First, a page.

Clay Shirky is a writer and thinker, basically, about internet technologies and the economics thereof. There’s a video about his concept of cognitive surplus, and the internet, and how we use our free time, not just burnt out in front of the TV, but actually doing something via the internet:
I really like his comparison between gin and sitcoms. Using these things as a “cognitive heat sync,” basically, feels very true to me. On the other hand, it sort of ignores the history leading up to that — the whole history with theatre of the 4th wall. The 4th wall is a really new invention, since Victorian times. Basically, in Shirky’s timeline, the 4th wall appears just after we woke up from our collective gin bender and started doing something about this mass of people flooding into cities and using them as a resource. It was, in essence, one more way people knew their place in this new society — and that place, as in their job at the mill or their job at the accounting firm, was to shut the hell up.
Now, this is not true for all forms of entertainment, but the 4th wall became a much more solidified idea when movies really kicked off. Vaudevillians responded very well to comments yelled from the peanut gallery, as did Shakespeare’s actors, but actors in movies don’t do anything. All that happens is the people around you get pissed because you forced them to miss something with your inanity. So movies, which were a 4th wall, literally, in the box of the movie theatre, managed to reinforce social norms just by being viewed. Audience members did their own enforcing with their social animal anxiety about what other humans in the movie theatre would think of them.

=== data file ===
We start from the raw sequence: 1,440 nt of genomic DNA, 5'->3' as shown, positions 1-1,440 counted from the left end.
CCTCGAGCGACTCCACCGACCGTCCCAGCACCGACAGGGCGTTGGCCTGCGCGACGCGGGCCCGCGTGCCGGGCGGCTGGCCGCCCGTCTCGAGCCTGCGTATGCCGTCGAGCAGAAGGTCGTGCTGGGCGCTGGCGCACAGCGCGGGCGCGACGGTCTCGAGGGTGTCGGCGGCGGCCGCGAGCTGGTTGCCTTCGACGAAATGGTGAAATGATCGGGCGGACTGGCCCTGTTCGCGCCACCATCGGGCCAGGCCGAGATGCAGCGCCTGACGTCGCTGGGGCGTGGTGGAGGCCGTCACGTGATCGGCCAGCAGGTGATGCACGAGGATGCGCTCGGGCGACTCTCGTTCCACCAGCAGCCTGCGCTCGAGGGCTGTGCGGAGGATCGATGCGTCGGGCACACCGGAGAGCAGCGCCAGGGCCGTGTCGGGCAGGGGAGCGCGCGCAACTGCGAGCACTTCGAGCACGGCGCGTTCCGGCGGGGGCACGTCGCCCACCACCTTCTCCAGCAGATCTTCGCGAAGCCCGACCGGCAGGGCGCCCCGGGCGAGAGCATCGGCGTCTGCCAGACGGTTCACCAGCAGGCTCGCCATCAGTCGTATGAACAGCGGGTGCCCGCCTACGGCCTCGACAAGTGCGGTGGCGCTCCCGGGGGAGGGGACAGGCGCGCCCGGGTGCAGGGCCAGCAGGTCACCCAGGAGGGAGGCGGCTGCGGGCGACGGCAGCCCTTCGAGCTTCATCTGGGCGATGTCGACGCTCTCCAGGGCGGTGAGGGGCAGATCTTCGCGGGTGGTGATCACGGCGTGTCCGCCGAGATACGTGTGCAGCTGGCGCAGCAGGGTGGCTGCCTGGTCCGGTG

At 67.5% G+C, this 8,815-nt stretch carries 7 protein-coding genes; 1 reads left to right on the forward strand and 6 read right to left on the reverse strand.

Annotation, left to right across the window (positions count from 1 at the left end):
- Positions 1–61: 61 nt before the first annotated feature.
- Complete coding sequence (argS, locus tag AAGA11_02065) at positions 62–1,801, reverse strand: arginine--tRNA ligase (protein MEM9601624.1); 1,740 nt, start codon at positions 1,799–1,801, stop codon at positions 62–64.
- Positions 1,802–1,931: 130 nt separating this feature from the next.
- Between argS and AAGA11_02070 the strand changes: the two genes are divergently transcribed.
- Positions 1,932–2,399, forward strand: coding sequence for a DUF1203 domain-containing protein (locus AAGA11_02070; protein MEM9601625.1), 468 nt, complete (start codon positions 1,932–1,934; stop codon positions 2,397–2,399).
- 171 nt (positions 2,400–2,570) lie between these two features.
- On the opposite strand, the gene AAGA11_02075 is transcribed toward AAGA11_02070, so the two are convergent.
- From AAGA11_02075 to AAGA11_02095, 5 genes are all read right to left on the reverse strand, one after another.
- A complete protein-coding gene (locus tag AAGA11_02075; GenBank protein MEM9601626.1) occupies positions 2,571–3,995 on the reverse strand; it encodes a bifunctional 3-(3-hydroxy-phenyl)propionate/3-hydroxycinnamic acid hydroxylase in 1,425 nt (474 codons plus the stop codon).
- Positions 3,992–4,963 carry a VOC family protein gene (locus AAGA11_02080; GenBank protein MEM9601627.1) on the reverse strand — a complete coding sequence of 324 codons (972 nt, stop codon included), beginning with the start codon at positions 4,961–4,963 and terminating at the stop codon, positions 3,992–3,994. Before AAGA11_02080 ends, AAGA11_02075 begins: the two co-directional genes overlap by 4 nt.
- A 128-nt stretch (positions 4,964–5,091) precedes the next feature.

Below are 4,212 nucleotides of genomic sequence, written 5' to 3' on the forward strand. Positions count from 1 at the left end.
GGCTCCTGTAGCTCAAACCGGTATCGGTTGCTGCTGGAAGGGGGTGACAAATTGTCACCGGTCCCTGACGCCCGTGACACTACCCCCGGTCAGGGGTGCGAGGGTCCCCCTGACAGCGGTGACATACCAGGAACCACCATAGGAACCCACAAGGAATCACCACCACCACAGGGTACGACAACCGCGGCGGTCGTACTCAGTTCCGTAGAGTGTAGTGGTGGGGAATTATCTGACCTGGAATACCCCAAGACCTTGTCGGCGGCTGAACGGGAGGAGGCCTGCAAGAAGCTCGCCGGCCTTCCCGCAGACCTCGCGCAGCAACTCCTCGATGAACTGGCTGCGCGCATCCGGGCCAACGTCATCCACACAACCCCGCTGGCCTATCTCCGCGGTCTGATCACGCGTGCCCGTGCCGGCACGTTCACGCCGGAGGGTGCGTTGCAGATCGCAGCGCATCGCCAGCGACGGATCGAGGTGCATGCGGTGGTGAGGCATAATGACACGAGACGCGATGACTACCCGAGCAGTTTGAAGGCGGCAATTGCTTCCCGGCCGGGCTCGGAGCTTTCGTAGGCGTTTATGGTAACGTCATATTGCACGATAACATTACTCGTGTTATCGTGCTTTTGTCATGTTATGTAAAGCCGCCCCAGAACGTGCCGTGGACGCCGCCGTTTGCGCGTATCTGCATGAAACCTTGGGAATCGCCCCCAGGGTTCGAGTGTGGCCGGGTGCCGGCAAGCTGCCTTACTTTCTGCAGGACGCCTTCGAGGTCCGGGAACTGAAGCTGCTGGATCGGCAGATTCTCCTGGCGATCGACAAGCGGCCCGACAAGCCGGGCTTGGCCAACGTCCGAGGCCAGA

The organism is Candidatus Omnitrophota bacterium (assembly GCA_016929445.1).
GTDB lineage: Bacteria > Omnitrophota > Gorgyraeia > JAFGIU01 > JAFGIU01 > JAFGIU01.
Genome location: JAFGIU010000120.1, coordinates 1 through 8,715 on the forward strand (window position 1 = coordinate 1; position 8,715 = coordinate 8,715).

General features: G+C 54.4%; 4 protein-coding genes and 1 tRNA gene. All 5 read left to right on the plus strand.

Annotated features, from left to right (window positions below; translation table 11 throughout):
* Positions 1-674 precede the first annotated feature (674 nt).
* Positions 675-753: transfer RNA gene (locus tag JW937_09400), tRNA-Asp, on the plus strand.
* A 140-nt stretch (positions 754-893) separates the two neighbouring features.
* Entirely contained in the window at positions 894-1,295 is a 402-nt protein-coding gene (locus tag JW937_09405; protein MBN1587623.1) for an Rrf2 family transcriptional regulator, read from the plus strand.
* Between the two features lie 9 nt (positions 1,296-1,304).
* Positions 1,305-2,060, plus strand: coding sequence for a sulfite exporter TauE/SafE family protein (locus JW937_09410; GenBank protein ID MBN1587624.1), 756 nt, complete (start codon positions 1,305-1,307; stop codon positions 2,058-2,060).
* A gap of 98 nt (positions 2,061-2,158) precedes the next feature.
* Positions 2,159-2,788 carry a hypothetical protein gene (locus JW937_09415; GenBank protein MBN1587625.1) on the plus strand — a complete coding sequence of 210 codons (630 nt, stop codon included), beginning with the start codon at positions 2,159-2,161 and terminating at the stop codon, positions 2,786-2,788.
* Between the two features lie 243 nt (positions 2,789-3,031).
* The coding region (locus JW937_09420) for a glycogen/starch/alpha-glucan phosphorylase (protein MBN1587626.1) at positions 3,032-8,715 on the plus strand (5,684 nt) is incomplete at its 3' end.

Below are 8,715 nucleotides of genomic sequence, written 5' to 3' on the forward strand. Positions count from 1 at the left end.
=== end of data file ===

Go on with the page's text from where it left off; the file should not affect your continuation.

And still, this has not been entirely historically true. One of my finer moments, as a young and bawdy college student, was going to see The Two Towers with a couple of movie buff friends who were home from college for the summer. We had a tendency to talk through previews and then, within reason, shut the hell up during the actual feature. So we made fun of the previews somewhat loudly, as usual, and just as the movie was starting and we were quieting down, this redneck comes up to us from his seat a few rows behind us and says, “Y’all are seriously fucking with my ability to enjoy my movie!” … and that was that. He went back to his seat, we looked at each other, laughed quietly as his redneck expense, and endured the unfortunately epic-length movie. It was, in fact, a summer past time with several of my friends to go to movies and make fun of them. I did the same thing with Star Wars, Episode II: Attack of the Clones (no one seemed to have his ability to enjoy the movie fucked with because of our commentary, though). Talking through movies is an historically bad habit with me, in a weird reverse psychology way — because the actors aren’t actually there, I can snicker at their expense. But in theatre, especially small theatre, the actors are right there, and so, probably, are the producers, director, stage manager, designers, company managers, or any number of other people intimately associated with the production. I did talk in somewhat disappointed tones about some of the actors in On the Town at the 5th, recently, and realize too late that the Artistic Director, David Armstrong, was only a couple of rows behind me, but I assume he’s probably used to hearing a lot of unhappy muttering from various people, as well as a lot of rejoicing, since musicals really only satisfy half the large audience at any given time.